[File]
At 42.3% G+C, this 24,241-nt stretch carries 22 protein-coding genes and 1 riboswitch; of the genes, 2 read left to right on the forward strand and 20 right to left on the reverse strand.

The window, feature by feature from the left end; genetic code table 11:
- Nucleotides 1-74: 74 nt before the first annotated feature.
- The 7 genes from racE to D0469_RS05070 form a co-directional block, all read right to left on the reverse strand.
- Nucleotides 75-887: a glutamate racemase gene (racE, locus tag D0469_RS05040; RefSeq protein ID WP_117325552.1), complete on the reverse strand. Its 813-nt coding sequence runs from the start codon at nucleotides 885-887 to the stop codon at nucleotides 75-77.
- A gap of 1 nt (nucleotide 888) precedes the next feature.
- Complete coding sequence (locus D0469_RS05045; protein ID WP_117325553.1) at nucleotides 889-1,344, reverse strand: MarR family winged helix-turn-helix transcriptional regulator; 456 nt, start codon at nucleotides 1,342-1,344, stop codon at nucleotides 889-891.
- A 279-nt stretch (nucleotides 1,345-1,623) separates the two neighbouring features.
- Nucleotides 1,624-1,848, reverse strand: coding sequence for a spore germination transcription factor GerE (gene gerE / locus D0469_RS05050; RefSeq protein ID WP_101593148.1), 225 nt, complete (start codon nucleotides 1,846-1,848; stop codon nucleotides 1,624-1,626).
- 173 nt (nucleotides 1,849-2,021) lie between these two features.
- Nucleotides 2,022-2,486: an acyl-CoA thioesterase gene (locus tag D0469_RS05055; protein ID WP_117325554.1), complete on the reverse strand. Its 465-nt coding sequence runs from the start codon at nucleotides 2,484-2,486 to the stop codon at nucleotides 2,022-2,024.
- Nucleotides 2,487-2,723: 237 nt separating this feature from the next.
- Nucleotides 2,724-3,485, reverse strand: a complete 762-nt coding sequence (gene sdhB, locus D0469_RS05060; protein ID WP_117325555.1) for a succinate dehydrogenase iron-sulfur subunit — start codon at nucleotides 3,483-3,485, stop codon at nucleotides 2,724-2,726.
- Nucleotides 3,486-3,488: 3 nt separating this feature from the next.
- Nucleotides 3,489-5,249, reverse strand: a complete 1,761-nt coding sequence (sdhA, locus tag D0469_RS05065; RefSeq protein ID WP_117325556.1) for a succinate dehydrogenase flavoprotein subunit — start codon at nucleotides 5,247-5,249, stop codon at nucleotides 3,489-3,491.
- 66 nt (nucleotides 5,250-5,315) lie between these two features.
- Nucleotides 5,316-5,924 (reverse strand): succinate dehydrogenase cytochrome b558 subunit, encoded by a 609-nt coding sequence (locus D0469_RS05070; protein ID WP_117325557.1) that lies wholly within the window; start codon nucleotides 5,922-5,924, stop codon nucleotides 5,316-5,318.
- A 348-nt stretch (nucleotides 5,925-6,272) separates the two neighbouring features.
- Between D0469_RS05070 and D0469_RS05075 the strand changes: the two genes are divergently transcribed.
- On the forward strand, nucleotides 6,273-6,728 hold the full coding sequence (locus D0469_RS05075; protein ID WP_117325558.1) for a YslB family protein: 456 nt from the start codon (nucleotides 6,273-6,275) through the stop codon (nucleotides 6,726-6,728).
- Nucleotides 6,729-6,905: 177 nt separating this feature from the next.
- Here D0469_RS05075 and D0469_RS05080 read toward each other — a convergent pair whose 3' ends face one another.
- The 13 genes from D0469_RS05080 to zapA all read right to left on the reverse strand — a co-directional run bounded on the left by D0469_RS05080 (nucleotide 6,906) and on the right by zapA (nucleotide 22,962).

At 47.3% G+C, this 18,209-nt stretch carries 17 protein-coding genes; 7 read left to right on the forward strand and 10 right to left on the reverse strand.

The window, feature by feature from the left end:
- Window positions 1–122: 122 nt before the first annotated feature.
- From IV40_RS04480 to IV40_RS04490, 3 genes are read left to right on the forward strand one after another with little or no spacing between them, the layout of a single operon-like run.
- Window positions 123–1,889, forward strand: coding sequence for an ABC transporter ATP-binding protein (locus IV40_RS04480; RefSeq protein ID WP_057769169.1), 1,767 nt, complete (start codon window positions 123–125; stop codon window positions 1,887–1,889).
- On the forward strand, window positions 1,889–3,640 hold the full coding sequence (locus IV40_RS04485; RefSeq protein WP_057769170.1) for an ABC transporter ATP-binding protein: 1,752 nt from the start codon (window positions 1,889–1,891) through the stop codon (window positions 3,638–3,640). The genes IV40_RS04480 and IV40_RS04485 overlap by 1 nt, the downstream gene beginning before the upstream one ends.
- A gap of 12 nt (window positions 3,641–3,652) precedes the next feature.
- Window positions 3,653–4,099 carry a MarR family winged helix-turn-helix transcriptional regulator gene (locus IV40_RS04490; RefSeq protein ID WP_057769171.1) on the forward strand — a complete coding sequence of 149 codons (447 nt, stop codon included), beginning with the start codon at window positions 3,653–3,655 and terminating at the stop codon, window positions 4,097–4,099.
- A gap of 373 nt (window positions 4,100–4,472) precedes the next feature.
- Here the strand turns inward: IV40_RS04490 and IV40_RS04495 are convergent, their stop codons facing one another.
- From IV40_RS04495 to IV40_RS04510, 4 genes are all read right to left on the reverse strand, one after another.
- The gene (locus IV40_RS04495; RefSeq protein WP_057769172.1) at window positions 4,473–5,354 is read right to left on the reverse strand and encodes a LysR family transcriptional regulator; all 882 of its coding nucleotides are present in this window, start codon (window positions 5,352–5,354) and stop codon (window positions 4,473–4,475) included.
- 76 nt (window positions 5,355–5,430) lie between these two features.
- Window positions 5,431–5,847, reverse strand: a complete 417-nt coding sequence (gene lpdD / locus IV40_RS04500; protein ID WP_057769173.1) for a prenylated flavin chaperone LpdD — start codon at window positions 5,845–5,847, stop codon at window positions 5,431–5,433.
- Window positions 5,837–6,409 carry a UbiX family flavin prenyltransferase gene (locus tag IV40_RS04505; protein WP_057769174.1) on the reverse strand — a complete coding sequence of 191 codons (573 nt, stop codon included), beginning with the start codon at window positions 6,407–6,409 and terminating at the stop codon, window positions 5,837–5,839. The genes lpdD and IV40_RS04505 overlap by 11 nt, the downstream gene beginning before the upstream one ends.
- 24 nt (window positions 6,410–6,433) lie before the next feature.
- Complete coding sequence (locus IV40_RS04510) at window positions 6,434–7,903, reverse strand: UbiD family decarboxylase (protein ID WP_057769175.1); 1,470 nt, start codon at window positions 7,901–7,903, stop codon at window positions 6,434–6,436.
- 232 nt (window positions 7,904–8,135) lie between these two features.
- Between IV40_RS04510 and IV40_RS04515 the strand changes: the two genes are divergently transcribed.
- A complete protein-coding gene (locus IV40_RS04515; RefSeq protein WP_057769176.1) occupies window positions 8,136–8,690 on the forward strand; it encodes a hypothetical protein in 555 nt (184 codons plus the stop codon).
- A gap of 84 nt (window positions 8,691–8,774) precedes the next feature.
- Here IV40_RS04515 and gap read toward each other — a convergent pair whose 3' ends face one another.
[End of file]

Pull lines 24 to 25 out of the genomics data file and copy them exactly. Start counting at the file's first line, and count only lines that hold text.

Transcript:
At 47.3% G+C, this 18,209-nt stretch carries 17 protein-coding genes; 7 read left to right on the forward strand and 10 right to left on the reverse strand.

The window, feature by feature from the left end: